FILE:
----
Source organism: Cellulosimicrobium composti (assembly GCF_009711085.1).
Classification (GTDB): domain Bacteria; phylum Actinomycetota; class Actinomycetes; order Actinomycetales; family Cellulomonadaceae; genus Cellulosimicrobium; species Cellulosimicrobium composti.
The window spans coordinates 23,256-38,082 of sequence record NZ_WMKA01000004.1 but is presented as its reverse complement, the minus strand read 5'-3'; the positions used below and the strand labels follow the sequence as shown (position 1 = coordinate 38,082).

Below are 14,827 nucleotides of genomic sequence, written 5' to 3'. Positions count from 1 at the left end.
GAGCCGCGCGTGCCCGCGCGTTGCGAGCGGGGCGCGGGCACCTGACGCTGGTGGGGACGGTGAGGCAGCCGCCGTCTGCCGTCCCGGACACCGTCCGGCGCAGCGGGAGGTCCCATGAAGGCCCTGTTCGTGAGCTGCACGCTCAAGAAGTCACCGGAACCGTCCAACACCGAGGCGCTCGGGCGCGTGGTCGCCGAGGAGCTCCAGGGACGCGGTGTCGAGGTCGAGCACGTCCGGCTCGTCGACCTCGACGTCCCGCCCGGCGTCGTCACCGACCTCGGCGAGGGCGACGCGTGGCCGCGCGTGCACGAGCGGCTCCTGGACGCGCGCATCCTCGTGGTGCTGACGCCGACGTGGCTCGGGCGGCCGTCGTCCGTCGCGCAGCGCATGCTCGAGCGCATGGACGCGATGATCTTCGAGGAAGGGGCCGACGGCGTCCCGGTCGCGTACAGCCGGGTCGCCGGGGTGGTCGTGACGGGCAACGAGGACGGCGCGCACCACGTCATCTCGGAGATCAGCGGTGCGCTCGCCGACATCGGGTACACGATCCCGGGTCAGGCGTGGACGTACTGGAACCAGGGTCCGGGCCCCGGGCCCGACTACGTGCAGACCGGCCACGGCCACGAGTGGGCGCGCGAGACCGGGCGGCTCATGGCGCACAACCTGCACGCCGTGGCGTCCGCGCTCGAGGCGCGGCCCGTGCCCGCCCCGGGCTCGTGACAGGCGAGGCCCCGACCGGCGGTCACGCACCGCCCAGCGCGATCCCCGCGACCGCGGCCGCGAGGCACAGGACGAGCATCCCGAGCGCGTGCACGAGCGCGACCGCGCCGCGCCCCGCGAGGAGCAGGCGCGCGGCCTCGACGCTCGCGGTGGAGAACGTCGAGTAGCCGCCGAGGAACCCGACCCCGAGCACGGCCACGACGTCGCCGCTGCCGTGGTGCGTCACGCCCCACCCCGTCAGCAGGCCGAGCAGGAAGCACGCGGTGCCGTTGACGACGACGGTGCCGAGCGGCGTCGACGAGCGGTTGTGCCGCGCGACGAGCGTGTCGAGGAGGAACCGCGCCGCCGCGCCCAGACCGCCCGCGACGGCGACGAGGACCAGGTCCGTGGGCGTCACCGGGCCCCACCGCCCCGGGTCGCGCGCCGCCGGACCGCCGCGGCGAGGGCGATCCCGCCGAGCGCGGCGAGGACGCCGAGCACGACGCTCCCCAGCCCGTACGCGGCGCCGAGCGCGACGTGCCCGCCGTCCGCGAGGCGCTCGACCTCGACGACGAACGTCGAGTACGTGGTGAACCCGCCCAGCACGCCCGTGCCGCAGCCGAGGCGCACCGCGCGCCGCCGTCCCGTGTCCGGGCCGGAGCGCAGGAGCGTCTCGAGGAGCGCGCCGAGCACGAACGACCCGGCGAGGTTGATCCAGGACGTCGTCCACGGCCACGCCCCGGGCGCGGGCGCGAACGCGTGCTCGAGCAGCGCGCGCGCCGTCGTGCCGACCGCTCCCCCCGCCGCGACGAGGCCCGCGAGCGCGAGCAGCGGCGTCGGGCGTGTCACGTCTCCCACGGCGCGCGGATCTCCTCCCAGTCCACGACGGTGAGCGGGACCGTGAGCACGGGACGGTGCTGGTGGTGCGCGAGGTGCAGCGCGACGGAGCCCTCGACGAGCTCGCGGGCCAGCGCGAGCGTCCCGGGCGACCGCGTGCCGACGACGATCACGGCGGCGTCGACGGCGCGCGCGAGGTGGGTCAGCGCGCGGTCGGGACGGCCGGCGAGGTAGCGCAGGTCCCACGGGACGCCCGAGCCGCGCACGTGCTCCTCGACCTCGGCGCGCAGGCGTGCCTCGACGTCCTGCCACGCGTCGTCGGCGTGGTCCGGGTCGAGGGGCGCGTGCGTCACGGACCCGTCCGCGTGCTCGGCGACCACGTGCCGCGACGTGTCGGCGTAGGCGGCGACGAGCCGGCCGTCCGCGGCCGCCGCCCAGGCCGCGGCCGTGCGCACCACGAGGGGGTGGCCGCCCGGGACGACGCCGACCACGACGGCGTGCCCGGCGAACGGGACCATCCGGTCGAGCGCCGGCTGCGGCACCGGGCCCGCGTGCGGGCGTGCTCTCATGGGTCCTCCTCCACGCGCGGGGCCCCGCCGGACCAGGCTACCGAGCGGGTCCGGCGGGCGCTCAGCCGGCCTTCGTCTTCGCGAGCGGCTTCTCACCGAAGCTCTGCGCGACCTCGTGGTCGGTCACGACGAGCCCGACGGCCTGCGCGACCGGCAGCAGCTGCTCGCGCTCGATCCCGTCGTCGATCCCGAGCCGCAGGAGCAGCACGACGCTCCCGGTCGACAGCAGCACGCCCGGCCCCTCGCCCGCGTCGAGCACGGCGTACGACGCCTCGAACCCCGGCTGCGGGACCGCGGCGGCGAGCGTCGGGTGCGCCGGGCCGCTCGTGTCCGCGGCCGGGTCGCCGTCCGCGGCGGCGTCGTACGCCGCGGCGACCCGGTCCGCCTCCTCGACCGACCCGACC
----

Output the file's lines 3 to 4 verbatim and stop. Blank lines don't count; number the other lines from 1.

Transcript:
The window spans coordinates 23,256-38,082 of sequence record NZ_WMKA01000004.1 but is presented as its reverse complement, the minus strand read 5'-3'; the positions used below and the strand labels follow the sequence as shown (position 1 = coordinate 38,082).

Below are 14,827 nucleotides of genomic sequence, written 5' to 3'. Positions count from 1 at the left end.